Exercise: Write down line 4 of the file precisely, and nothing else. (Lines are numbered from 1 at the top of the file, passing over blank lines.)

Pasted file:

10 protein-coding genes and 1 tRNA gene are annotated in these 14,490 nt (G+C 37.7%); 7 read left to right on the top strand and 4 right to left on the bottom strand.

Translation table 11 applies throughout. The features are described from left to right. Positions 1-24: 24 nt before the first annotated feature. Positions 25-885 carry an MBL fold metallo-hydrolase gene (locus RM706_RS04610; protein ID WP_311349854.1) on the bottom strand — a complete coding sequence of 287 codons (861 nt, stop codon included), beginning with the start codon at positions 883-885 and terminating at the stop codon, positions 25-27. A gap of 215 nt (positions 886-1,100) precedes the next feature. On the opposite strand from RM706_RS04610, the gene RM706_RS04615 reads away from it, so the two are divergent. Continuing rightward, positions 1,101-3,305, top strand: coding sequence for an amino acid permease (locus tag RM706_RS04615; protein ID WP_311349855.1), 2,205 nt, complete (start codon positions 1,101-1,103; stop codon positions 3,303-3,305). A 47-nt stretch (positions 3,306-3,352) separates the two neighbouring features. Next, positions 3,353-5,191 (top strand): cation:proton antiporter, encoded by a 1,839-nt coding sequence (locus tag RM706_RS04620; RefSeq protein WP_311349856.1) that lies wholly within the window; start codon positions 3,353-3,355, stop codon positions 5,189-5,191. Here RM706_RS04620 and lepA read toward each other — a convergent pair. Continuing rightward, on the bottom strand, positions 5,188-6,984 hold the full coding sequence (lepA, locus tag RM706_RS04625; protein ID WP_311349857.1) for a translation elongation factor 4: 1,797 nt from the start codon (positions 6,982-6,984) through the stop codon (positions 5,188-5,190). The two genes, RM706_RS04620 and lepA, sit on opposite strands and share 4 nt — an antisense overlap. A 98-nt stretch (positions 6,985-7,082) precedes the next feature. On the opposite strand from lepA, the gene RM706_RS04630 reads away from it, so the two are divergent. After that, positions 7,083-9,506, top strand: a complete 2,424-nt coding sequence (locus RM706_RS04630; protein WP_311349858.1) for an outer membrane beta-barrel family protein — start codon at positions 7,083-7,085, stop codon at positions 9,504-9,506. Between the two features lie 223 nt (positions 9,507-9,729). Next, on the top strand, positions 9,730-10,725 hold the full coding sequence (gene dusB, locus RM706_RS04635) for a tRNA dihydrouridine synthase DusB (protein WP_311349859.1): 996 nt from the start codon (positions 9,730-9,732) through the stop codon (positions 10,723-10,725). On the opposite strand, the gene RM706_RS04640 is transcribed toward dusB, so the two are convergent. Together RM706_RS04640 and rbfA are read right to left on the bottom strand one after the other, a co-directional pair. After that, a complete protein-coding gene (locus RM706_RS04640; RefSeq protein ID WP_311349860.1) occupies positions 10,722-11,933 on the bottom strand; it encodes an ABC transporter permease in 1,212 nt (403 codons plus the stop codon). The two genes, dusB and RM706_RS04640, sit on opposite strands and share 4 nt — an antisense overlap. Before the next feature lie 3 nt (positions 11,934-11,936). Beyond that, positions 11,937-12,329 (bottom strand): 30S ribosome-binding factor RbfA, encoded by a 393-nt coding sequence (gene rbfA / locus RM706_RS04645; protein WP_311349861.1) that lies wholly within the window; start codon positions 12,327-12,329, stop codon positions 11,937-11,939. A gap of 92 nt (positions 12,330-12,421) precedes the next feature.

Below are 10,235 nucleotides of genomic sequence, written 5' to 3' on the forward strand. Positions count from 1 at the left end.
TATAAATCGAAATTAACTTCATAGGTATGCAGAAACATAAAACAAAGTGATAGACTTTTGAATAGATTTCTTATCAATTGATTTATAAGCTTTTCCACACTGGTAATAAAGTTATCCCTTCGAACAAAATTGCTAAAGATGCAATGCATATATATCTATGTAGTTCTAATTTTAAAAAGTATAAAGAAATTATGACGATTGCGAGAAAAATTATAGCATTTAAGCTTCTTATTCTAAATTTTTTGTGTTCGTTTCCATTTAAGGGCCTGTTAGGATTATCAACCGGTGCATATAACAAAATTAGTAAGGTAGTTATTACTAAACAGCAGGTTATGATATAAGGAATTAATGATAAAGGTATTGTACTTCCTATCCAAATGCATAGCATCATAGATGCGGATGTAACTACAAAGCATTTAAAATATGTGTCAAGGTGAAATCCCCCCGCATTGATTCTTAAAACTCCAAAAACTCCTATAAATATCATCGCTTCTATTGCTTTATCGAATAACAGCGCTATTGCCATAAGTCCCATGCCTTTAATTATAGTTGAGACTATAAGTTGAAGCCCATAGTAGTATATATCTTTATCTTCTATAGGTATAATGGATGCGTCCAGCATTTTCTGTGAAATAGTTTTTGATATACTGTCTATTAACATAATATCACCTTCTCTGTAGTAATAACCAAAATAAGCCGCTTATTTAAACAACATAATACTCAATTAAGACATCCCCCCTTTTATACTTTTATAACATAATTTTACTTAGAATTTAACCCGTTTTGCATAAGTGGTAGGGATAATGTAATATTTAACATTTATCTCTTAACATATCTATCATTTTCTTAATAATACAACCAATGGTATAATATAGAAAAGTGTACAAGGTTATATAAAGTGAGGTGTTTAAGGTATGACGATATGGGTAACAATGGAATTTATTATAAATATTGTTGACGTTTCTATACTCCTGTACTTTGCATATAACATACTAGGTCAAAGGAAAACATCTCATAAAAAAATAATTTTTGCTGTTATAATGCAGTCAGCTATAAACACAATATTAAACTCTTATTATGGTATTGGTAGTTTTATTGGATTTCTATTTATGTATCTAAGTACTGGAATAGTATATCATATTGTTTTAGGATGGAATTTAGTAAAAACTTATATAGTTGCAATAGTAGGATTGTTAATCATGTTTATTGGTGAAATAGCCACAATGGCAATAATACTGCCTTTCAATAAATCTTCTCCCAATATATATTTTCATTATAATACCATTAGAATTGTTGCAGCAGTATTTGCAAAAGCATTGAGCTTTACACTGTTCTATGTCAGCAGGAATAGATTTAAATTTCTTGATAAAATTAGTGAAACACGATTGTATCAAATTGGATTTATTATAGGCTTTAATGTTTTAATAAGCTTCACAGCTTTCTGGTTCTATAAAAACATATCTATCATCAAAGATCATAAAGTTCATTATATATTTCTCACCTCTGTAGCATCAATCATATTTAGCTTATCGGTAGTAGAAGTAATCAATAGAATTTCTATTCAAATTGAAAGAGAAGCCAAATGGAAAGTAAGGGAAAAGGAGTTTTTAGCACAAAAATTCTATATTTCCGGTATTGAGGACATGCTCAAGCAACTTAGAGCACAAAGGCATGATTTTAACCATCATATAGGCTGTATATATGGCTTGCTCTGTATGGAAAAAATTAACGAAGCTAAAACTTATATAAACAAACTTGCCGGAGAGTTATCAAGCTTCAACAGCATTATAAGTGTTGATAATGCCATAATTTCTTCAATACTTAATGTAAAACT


TATAAATCGAAATTAACTTCATAGGTATGCAGAAACATAAAACAAAGTGATAGACTTTTGAATAGATTTCTTATCAATTGATTTATAAGCTTTTCCACACTGGTAATAAAGTTATCCCTTCGAACAAAATTGCTAAAGATGCAATGCATATATATCTATGTAGTTCTAATTTTAAAAAGTATAAAGAAATTATGACGATTGCGAGAAAAATTATAGCATTTAAGCTTCTTATTCTAAATTTTTTGTGTTCGTTTCCATTTAAGGGCCTGTTAGGATTATCAACCGGTGCATATAACAAAATTAGTAAGGTAGTTATTACTAAACAGCAGGTTATGATATAAGGAATTAATGATAAAGGTATTGTACTTCCTATCCAAATGCATAGCATCATAGATGCGGATGTAACTACAAAGCATTTAAAATATGTGTCAAGGTGAAATCCCCCCGCATTGATTCTTAAAACTCCAAAAACTCCTATAAATATCATCGCTTCTATTGCTTTATCGAATAACAGCGCTATTGCCATAAGTCCCATGCCTTTAATTATAGTTGAGACTATAAGTTGAAGCCCATAGTAGTATATATCTTTATCTTCTATAGGTATAATGGATGCGTCCAGCATTTTCTGTGAAATAGTTTTTGATATACTGTCTATTAACATAATATCACCTTCTCTGTAGTAATAACCAAAATAAGCCGCTTATTTAAACAACATAATACTCAATTAAGACATCCCCCCTTTTATACTTTTATAACATAATTTTACTTAGAATTTAACCCGTTTTGCATAAGTGGTAGGGATAATGTAATATTTAACATTTATCTCTTAACATATCTATCATTTTCTTAATAATACAACCAATGGTATAATATAGAAAAGTGTACAAGGTTATATAAAGTGAGGTGTTTAAGGTATGACGATATGGGTAACAATGGAATTTATTATAAATATTGTTGACGTTTCTATACTCCTGTACTTTGCATATAACATACTAGGTCAAAGGAAAACATCTCATAAAAAAATAATTTTTGCTGTTATAATGCAGTCAGCTATAAACACAATATTAAACTCTTATTATGGTATTGGTAGTTTTATTGGATTTCTATTTATGTATCTAAGTACTGGAATAGTATATCATATTGTTTTAGGATGGAATTTAGTAAAAACTTATATAGTTGCAATAGTAGGATTGTTAATCATGTTTATTGGTGAAATAGCCACAATGGCAATAATACTGCCTTTCAATAAATCTTCTCCCAATATATATTTTCATTATAATACCATTAGAATTGTTGCAGCAGTATTTGCAAAAGCATTGAGCTTTACACTGTTCTATGTCAGCAGGAATAGATTTAAATTTCTTGATAAAATTAGTGAAACACGATTGTATCAAATTGGATTTATTATAGGCTTTAATGTTTTAATAAGCTTCACAGCTTTCTGGTTCTATAAAAACATATCTATCATCAAAGATCATAAAGTTCATTATATATTTCTCACCTCTGTAGCATCAATCATATTTAGCTTATCGGTAGTAGAAGTAATCAATAGAATTTCTATTCAAATTGAAAGAGAAGCCAAATGGAAAGTAAGGGAAAAGGAGTTTTTAGCACAAAAATTCTATATTTCCGGTATTGAGGACATGCTCAAGCAACTTAGAGCACAAAGGCATGATTTTAACCATCATATAGGCTGTATATATGGCTTGCTCTGTATGGAAAAAATTAACGAAGCTAAAACTTATATAAACAAACTTGCCGGAGAGTTATCAAGCTTCAACAGCATTATAAGTGTTGATAATGCCATAATTTCTTCAATACTTAATGTAAAACT